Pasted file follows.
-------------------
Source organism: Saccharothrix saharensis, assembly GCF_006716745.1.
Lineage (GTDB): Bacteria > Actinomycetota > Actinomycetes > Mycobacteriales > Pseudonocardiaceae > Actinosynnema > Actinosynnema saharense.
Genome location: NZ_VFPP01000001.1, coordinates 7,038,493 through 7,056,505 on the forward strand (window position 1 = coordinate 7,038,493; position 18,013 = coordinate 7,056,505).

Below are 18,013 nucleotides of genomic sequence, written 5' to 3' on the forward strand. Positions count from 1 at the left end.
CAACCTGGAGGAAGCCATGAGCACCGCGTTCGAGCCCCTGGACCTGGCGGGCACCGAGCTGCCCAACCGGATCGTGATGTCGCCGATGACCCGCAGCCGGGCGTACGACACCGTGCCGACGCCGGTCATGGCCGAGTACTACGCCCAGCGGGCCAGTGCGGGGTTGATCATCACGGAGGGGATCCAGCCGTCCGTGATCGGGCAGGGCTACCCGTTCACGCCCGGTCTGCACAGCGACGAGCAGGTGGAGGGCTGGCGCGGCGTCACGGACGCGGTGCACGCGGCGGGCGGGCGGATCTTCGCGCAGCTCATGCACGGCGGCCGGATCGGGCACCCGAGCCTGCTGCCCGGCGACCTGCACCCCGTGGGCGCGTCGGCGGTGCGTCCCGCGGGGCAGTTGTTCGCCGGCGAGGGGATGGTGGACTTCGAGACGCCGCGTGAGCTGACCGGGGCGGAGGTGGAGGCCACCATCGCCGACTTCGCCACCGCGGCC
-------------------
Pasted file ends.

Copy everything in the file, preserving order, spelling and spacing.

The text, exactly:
Source organism: Saccharothrix saharensis, assembly GCF_006716745.1.
Lineage (GTDB): Bacteria > Actinomycetota > Actinomycetes > Mycobacteriales > Pseudonocardiaceae > Actinosynnema > Actinosynnema saharense.
Genome location: NZ_VFPP01000001.1, coordinates 7,038,493 through 7,056,505 on the forward strand (window position 1 = coordinate 7,038,493; position 18,013 = coordinate 7,056,505).

Below are 18,013 nucleotides of genomic sequence, written 5' to 3' on the forward strand. Positions count from 1 at the left end.
CAACCTGGAGGAAGCCATGAGCACCGCGTTCGAGCCCCTGGACCTGGCGGGCACCGAGCTGCCCAACCGGATCGTGATGTCGCCGATGACCCGCAGCCGGGCGTACGACACCGTGCCGACGCCGGTCATGGCCGAGTACTACGCCCAGCGGGCCAGTGCGGGGTTGATCATCACGGAGGGGATCCAGCCGTCCGTGATCGGGCAGGGCTACCCGTTCACGCCCGGTCTGCACAGCGACGAGCAGGTGGAGGGCTGGCGCGGCGTCACGGACGCGGTGCACGCGGCGGGCGGGCGGATCTTCGCGCAGCTCATGCACGGCGGCCGGATCGGGCACCCGAGCCTGCTGCCCGGCGACCTGCACCCCGTGGGCGCGTCGGCGGTGCGTCCCGCGGGGCAGTTGTTCGCCGGCGAGGGGATGGTGGACTTCGAGACGCCGCGTGAGCTGACCGGGGCGGAGGTGGAGGCCACCATCGCCGACTTCGCCACCGCGGCC